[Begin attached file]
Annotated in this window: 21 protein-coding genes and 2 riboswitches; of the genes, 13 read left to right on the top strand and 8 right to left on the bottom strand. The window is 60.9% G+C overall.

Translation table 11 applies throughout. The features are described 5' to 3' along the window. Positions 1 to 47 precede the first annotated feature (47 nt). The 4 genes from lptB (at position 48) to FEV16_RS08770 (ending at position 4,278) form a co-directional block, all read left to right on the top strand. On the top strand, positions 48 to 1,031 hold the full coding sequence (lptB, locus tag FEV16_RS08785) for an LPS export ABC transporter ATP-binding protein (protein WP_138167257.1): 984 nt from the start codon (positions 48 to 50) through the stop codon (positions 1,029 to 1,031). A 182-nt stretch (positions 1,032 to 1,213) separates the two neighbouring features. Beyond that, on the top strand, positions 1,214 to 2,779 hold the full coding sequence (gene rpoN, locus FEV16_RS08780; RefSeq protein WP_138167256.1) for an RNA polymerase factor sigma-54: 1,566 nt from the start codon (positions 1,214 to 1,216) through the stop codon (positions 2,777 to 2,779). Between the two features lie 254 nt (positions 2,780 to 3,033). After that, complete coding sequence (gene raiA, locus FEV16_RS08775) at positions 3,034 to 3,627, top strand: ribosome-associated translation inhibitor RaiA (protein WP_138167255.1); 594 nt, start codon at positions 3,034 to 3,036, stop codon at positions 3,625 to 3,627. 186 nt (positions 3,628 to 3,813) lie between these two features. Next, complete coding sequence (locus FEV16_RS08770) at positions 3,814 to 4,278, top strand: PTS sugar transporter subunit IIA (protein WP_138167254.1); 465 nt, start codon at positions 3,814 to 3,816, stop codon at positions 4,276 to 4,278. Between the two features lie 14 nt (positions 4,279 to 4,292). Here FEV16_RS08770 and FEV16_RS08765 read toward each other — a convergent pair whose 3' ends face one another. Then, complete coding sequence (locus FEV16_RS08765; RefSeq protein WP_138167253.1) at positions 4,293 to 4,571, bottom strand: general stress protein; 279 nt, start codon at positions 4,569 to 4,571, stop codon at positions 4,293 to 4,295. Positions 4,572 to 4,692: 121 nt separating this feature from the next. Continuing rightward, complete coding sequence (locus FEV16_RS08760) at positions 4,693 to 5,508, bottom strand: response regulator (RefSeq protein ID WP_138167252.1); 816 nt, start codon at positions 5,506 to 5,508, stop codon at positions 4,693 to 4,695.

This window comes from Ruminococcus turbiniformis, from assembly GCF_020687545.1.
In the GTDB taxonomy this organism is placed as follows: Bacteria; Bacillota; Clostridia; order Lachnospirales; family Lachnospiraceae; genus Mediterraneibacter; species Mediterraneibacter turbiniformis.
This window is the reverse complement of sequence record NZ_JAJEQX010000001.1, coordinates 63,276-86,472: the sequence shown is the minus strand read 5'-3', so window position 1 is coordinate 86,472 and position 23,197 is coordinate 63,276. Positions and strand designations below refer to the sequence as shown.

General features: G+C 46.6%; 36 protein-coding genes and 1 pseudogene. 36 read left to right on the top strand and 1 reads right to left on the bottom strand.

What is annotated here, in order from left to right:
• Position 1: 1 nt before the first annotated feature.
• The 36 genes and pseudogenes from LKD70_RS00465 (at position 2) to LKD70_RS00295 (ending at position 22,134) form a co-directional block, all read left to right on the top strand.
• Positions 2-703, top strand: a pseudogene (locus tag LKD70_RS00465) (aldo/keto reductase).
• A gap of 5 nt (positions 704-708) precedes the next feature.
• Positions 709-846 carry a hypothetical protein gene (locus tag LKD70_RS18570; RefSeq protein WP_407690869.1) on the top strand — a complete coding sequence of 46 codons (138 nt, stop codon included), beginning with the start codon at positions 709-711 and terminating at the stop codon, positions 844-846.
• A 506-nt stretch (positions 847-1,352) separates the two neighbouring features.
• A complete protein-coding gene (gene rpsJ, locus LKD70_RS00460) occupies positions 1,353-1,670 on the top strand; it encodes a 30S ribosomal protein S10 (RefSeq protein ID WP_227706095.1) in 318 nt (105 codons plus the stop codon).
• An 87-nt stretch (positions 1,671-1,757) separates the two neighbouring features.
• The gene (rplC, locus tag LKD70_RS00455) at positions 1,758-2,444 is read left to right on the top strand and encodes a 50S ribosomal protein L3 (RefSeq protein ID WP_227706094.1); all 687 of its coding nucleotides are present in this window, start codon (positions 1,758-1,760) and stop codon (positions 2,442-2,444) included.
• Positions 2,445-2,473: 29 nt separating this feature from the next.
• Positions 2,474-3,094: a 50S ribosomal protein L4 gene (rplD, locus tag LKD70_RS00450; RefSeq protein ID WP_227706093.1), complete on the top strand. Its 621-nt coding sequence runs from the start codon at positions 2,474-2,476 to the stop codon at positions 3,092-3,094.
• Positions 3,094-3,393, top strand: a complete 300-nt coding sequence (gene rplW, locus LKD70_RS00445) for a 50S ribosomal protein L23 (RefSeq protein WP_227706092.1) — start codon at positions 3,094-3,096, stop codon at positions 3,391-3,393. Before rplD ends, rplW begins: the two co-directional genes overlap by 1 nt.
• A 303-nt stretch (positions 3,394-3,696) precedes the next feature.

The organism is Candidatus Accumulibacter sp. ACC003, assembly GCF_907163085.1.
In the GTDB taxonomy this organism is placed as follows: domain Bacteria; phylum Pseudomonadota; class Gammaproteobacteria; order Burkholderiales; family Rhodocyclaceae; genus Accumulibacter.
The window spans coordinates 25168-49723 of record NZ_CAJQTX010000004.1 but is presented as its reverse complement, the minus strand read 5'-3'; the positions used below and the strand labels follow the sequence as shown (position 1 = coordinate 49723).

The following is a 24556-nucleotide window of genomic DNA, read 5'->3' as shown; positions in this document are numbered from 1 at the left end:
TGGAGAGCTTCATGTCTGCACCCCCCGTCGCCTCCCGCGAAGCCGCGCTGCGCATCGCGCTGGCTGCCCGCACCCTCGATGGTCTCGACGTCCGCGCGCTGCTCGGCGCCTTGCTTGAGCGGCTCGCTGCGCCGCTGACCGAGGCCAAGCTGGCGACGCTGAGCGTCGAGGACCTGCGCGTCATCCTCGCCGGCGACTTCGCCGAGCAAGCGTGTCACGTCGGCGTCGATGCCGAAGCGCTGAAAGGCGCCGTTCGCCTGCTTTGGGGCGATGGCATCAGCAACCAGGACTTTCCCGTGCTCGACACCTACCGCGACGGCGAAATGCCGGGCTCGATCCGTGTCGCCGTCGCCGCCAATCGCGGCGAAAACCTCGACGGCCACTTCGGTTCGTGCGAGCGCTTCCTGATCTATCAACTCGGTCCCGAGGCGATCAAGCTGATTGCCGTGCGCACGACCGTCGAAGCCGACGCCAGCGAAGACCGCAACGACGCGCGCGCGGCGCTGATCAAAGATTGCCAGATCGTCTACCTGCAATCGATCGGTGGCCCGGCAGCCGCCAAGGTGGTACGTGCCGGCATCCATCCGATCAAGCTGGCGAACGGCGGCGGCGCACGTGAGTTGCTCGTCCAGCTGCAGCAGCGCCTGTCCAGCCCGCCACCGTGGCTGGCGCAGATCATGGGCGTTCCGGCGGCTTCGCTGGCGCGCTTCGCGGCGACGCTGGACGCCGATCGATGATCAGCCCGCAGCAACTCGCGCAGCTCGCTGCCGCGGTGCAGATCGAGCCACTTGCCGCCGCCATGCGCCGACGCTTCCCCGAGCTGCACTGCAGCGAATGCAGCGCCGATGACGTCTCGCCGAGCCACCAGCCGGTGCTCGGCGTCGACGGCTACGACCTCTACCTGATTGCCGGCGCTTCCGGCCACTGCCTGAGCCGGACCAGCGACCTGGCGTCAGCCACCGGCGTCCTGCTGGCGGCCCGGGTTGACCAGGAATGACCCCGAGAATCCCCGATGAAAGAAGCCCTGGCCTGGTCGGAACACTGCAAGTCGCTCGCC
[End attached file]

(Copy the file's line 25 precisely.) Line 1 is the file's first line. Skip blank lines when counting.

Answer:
TGGAGAGCTTCATGTCTGCACCCCCCGTCGCCTCCCGCGAAGCCGCGCTGCGCATCGCGCTGGCTGCCCGCACCCTCGATGGTCTCGACGTCCGCGCGCTGCTCGGCGCCTTGCTTGAGCGGCTCGCTGCGCCGCTGACCGAGGCCAAGCTGGCGACGCTGAGCGTCGAGGACCTGCGCGTCATCCTCGCCGGCGACTTCGCCGAGCAAGCGTGTCACGTCGGCGTCGATGCCGAAGCGCTGAAAGGCGCCGTTCGCCTGCTTTGGGGCGATGGCATCAGCAACCAGGACTTTCCCGTGCTCGACACCTACCGCGACGGCGAAATGCCGGGCTCGATCCGTGTCGCCGTCGCCGCCAATCGCGGCGAAAACCTCGACGGCCACTTCGGTTCGTGCGAGCGCTTCCTGATCTATCAACTCGGTCCCGAGGCGATCAAGCTGATTGCCGTGCGCACGACCGTCGAAGCCGACGCCAGCGAAGACCGCAACGACGCGCGCGCGGCGCTGATCAAAGATTGCCAGATCGTCTACCTGCAATCGATCGGTGGCCCGGCAGCCGCCAAGGTGGTACGTGCCGGCATCCATCCGATCAAGCTGGCGAACGGCGGCGGCGCACGTGAGTTGCTCGTCCAGCTGCAGCAGCGCCTGTCCAGCCCGCCACCGTGGCTGGCGCAGATCATGGGCGTTCCGGCGGCTTCGCTGGCGCGCTTCGCGGCGACGCTGGACGCCGATCGATGATCAGCCCGCAGCAACTCGCGCAGCTCGCTGCCGCGGTGCAGATCGAGCCACTTGCCGCCGCCATGCGCCGACGCTTCCCCGAGCTGCACTGCAGCGAATGCAGCGCCGATGACGTCTCGCCGAGCCACCAGCCGGTGCTCGGCGTCGACGGCTACGACCTCTACCTGATTGCCGGCGCTTCCGGCCACTGCCTGAGCCGGACCAGCGACCTGGCGTCAGCCACCGGCGTCCTGCTGGCGGCCCGGGTTGACCAGGAATGACCCCGAGAATCCCCGATGAAAGAAGCCCTGGCCTGGTCGGAACACTGCAAGTCGCTCGCC